At a promotional event last month, Tesla revealed details of a custom AI chip called D1 for training the machine-learning algorithm behind its Autopilot self-driving system. The event focused on Tesla’s AI work and featured a dancing human posing as a humanoid robot the company intends to build.
Tesla is the latest nontraditional chipmaker to design its own silicon. As AI becomes more important and costly to deploy, other companies that are heavily invested in the technology—including Google, Amazon, and Microsoft—also now design their own chips.
At the event, Tesla CEO Elon Musk said squeezing more performance out of the computer system used to train the company’s neural network will be key to progress in autonomous driving. “If it takes a couple of days for a model to train versus a couple of hours, it’s a big deal,” he said.
Tesla already designs chips that interpret sensor input in its cars, after switching from using Nvidia hardware in 2019. But creating a powerful and complex kind of chip needed to train AI algorithms is a lot more expensive and challenging.
“If you believe that the solution to autonomous driving is training a large neural network, then what followed was exactly the kind of vertically integrated strategy you’d need,” says Chris Gerdes, director of the Center for Automotive Research at Stanford, who attended the Tesla event.
Many car companies use neural networks to identify objects on the road, but Tesla is relying more heavily on the technology, with a single giant neural network known as a “transformer” receiving input from eight cameras at once.
“We are effectively building a synthetic animal from the ground up,” Tesla’s AI chief, Andrej Karpathy, said during the August event. “The car can be thought of as an animal. It moves around autonomously, senses the environment and acts autonomously.”
Transformer models have provided big advances in areas such as language understanding in recent years; the gains have come from making the models larger and more data-hungry. Training the largest AI programs requires several million dollars worth of cloud computer power.
David Kanter, a chip analyst with Real World Technologies, says Musk is betting that by speeding the training, “then I can make this whole machine—the self-driving program—accelerate ahead of the Cruises and the Waymos of the world,” referring to two of Tesla’s rivals in autonomous driving.
Gerdes, of Stanford, says Tesla’s strategy is built around its neural network. Unlike many self-driving car companies, Tesla does not use lidar, a more expensive kind of sensor that can see the world in 3D. It relies instead on interpreting scenes by using the neural network algorithm to parse input from its cameras and radar. This is more computationally demanding because the algorithm has to reconstruct a map of its surroundings from the camera feeds rather than relying on sensors that can capture that picture directly.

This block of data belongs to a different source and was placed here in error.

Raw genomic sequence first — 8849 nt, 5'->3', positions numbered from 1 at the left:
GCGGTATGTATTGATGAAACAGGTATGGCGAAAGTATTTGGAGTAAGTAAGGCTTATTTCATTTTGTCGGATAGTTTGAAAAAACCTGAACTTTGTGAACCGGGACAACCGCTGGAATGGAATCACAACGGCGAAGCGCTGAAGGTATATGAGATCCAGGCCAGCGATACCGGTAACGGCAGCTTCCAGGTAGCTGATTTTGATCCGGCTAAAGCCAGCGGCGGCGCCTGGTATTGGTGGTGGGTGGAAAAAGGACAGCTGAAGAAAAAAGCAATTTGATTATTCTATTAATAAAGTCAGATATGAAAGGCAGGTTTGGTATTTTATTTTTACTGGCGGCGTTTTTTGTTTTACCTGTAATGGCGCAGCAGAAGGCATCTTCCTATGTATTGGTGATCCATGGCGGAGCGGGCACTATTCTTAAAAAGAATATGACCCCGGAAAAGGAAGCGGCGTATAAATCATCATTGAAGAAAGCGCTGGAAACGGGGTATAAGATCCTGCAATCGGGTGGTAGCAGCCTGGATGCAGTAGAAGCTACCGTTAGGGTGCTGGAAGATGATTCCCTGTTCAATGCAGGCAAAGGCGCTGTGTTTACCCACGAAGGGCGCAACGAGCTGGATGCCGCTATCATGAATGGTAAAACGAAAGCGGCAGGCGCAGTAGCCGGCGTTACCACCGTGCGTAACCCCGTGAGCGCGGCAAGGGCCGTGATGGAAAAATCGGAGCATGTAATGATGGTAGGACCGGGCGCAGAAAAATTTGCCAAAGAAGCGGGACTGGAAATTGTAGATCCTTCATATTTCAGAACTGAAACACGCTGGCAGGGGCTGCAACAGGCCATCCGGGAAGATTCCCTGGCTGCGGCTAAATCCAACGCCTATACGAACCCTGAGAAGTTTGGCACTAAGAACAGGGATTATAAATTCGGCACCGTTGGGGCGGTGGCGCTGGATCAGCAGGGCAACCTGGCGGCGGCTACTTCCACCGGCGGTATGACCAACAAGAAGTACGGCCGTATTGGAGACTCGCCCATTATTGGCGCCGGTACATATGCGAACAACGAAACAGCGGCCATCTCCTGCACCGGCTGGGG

But Tesla also gathers more training data than other car companies. Each of the more than 1 million Teslas on the road sends back to the company the videofeeds from its eight cameras. Tesla says it employs 1,000 people to label those images—noting cars, trucks, traffic signs, lane markings, and other features—to help train the large transformer. At the August event, Tesla also said it can automatically select which images to prioritize in labeling to make the process more efficient.
Gerdes says one risk of Tesla’s approach is that, at a certain point, adding more data may not make the system better. “Is it just a matter of more data?” he says. “Or do neural networks’ capabilities plateau at a lower level than you hope?”
Answering that question is likely to be expensive either way.
The rise of large, expensive AI models has not only inspired some big companies to develop their own chips; it has also spawned dozens of well-funded startups working on specialized silicon.
The market for AI training chips is currently dominated by Nvidia, which started out making chips for gaming. The company pivoted to supplying AI chips when it became clear that its graphics processing units (GPUs) were better suited to running large neural networks than the central processing units (CPUs) at the core of general-purpose computers.
In a neat bit of recursion, AI is also driving a diversification of chip designs. Chip design normally requires deep technical expertise and judgment, but machine learning has proven effective for automating elements of the process. Google, Samsung, and others are making chips that were designed, in part, by AI.
Kanter, the analyst, says some technical questions remain about specialized chips such as Tesla’s D1, including how effectively they can be connected together, and how well an algorithm can be split up and spread across different chips. “You are, in some sense, writing a big check for your software team to cash,” he says.
Tesla did not respond to requests for comment.
Huei Peng, a professor at the University of Michigan who focuses on autonomous driving, says if the D1 ends up being successful, Musk could sell it to other carmakers, which would need to follow its technical lead.
Peng says he doesn’t know if the approach Tesla is taking will work out financially or technically, but he’s learned not to bet against Musk. “They’ve done a lot of things that everybody says won’t work,” he says. “But it works in the end.”
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